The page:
A few under-sized crappie cost two fishermen $3,218 as the Tennessee Wildlife Resources Agency continues to take a hard-line approach to enforcing game and fish regulations.
Nooga Outdoors reports that the crappie bust occurred at Watts Bar Lake, where TWRA officers came upon two fishermen cleaning their catch at a marina. They found that at least eight of the crappie did not meet the 10-inch minimum required by TWRA regulations.
The two East Tennessee fishermen were cited and subsequently found guilty. Their fines and court costs totaled $3,258.
The 10-inch minimum size rule applies to crappie caught on Middle Tennessee lakes, including Old Hickory and Percy Priest. There are also minimum size limits for largemouth and smallmouth bass, sauger and walleye.
It is the angler’s responsibility to measure each fish before keeping it to make sure it is a legal size.
There is also a daily limit on the number of crappie that can be kept. That daily limit varies from 15 in some areas to 30 on most Middle Tennessee waters. Lake-by-lake regulations are listed in the Tennessee Fishing Guide, available for free at most outdoors outlets.
There is no size limit on white bass (stripe), but there is a daily limit of 15 per angler. In March four fishermen below Cheatham Dam were caught with 360 stripes over their combined legal limit of 60.
The illegal fish cost of the Nashville men over $2,000 in fines and court costs.
In many cases involving such violations, the offenders’ defense is that they were not aware of the regulations. At one time that often resulted in leniency by the court, but more and more the TWRA has convinced judges to issue substantial penalties.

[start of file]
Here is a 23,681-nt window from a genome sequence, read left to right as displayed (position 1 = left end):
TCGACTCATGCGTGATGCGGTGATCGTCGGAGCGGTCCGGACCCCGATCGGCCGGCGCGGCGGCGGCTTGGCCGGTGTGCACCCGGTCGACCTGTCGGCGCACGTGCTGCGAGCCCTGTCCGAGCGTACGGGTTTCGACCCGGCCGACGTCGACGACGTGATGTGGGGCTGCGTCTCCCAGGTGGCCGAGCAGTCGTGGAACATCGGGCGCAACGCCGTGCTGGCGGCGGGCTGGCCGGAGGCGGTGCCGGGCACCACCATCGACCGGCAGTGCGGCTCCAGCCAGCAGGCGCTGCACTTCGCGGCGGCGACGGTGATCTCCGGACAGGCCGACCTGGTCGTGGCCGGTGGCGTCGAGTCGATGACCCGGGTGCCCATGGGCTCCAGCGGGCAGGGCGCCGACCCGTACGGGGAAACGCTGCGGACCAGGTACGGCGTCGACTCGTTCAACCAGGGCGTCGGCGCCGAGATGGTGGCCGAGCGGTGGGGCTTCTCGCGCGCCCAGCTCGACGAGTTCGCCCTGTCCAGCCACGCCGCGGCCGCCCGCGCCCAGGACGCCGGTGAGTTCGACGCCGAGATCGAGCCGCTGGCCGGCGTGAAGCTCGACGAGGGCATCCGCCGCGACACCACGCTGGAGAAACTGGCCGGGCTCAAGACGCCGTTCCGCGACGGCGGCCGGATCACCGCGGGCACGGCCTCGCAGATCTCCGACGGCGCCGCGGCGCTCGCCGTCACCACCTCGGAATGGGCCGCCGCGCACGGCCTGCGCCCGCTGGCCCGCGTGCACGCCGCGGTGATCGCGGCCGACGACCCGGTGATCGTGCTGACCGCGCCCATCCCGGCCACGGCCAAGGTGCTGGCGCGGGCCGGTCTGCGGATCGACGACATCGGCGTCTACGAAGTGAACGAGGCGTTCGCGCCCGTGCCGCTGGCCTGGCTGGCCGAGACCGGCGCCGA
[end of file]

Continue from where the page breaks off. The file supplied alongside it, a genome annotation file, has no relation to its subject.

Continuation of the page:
The TWRA believes such high-profile cases draw attention to the fact that game and fish laws are rigidly enforced, that violations will result in severe penalties. The Agency says that will serve as a deterrent to other potential poachers.
There is a purpose behind all game and fish regulations. In the case of the crappie minimum length, the TWRA wants to allow the smaller crappie to grow bigger and therefore make better use of the resource.
Daily creel limits are in place to protect a species from over-harvesting and to more equally distribute the fish among more anglers. In the case of the four fishermen who kept 360 white bass over the limit during the spring spawning run, they not only depleted the population in that area, they also deprived fellow anglers of several dozen legal limits of fish.
Fishermen who object to any of the regulations can voice their opinion by contacting the TWRA Department of Fisheries at the agency’s Nashville headquarters. However, once the regulations are in place, all fishermen are required to abide by them whether they agree with them or not.
Disagreement with the law – like ignorance of the law – is not a defense that holds up in court.